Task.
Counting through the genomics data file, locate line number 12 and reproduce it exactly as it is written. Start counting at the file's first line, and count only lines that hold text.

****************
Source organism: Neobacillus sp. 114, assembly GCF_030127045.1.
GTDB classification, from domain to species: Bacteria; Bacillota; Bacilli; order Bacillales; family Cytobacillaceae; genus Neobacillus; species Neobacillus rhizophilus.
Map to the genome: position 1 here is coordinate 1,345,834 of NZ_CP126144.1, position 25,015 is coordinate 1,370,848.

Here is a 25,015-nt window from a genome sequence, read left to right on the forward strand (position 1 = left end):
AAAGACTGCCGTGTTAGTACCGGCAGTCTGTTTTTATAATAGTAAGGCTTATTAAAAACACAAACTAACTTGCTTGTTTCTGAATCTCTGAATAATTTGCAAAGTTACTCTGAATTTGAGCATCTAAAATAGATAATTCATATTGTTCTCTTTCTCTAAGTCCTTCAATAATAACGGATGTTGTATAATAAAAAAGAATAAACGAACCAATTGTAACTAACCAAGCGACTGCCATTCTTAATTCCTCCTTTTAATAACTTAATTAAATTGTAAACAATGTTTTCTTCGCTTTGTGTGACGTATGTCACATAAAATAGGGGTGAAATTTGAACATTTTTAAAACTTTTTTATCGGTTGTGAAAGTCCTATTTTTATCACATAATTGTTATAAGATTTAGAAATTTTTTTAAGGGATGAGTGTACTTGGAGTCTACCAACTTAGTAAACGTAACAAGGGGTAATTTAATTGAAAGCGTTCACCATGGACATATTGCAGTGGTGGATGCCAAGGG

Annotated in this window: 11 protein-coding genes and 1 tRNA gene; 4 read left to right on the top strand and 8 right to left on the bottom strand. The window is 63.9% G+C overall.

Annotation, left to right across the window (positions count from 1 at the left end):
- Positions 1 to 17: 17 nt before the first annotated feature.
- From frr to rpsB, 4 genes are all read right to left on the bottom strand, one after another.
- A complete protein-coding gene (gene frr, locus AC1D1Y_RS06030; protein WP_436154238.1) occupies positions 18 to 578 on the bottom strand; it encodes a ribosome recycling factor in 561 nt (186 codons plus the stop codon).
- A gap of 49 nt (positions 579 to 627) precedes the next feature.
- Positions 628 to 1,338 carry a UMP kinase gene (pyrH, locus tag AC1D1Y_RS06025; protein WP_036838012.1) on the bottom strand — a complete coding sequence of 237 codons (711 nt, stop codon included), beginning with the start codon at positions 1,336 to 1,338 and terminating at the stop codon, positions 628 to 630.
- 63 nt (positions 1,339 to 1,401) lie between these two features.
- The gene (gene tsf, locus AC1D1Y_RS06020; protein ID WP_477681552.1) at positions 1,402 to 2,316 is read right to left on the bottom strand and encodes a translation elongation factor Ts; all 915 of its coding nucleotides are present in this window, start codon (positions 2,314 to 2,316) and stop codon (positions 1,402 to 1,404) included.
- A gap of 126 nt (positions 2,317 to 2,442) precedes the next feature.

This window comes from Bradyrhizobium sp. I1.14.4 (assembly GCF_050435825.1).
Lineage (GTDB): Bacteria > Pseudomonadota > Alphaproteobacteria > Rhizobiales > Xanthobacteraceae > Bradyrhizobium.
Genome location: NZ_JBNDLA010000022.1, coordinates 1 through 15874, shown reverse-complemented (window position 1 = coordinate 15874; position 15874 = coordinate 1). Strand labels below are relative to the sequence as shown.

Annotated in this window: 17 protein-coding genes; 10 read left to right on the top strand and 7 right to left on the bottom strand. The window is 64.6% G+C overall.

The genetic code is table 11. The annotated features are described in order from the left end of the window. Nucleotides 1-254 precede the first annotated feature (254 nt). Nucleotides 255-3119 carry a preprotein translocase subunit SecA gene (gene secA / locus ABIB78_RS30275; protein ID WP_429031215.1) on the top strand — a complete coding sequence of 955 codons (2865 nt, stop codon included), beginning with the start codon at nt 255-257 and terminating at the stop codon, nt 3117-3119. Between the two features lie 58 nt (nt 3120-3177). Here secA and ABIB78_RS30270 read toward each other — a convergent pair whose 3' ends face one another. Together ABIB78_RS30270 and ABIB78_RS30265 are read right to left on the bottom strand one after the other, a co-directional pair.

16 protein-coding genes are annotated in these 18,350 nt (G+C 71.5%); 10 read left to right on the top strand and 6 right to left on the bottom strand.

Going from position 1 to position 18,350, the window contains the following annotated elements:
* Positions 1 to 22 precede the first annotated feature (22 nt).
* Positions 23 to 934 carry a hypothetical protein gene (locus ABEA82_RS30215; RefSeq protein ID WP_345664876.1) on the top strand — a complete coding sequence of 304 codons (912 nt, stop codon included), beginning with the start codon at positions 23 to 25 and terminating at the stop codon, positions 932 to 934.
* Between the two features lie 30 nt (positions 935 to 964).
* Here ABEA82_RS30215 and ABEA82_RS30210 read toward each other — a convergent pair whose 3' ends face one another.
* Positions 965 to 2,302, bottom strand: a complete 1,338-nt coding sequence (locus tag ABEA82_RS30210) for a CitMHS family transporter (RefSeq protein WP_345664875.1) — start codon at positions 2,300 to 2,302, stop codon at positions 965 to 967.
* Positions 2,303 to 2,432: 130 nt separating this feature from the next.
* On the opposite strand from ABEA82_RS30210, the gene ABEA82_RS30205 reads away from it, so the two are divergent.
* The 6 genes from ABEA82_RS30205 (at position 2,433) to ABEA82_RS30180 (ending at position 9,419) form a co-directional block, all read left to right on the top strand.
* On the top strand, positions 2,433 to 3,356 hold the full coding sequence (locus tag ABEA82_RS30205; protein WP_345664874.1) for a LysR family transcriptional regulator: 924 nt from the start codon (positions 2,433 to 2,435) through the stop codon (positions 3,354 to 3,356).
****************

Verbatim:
- Positions 628 to 1,338 carry a UMP kinase gene (pyrH, locus tag AC1D1Y_RS06025; protein WP_036838012.1) on the bottom strand — a complete coding sequence of 237 codons (711 nt, stop codon included), beginning with the start codon at positions 1,336 to 1,338 and terminating at the stop codon, positions 628 to 630.